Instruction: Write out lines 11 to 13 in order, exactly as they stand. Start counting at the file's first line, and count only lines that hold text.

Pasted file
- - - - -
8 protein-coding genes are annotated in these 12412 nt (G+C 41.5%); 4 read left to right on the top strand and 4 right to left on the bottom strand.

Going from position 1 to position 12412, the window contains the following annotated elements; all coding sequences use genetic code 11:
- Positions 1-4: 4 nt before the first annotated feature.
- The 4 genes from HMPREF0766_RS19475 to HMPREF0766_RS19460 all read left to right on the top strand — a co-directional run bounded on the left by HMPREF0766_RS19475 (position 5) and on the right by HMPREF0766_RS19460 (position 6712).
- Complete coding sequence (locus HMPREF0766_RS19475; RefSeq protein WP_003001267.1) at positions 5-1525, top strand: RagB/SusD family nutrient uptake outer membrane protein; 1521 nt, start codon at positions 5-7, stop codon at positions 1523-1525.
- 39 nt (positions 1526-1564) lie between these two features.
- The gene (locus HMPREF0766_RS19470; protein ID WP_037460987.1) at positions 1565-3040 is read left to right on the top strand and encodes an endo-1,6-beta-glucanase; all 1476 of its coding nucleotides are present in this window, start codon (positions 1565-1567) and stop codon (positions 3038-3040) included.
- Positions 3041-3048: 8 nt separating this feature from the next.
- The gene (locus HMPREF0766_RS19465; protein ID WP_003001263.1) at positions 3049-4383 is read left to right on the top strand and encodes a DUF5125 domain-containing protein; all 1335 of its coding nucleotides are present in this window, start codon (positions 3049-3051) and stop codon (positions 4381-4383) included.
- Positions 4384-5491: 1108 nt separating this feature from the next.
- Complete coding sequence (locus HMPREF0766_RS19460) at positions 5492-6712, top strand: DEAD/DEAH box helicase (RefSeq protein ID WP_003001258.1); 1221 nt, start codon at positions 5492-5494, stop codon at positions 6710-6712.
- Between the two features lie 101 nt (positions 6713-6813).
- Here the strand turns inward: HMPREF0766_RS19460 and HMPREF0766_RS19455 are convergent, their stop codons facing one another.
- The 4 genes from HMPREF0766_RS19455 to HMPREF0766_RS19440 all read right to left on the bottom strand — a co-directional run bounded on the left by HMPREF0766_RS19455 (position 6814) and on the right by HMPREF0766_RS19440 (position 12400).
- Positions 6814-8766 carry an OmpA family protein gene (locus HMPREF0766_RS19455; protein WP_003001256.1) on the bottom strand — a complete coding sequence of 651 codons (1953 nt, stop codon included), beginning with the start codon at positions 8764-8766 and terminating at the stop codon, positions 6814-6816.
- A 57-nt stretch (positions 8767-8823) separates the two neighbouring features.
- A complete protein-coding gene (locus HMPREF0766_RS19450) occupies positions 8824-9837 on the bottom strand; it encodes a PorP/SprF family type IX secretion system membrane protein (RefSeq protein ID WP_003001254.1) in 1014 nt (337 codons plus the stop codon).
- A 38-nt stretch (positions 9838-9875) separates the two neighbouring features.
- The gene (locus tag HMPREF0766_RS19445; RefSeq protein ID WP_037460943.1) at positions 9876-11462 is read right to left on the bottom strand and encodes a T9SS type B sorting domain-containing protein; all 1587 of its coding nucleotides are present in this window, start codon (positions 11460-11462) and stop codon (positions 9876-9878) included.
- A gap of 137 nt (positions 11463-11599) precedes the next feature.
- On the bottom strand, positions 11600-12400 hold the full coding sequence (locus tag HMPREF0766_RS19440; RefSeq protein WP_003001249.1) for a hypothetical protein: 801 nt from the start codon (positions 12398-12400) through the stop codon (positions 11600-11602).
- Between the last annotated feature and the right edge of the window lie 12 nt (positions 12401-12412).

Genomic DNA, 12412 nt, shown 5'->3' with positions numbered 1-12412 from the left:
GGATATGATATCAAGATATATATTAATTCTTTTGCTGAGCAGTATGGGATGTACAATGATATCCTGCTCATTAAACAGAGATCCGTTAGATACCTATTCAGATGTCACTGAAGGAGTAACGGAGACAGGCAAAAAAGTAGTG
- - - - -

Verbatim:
- Complete coding sequence (locus HMPREF0766_RS19460) at positions 5492-6712, top strand: DEAD/DEAH box helicase (RefSeq protein ID WP_003001258.1); 1221 nt, start codon at positions 5492-5494, stop codon at positions 6710-6712.
- Between the two features lie 101 nt (positions 6713-6813).
- Here the strand turns inward: HMPREF0766_RS19460 and HMPREF0766_RS19455 are convergent, their stop codons facing one another.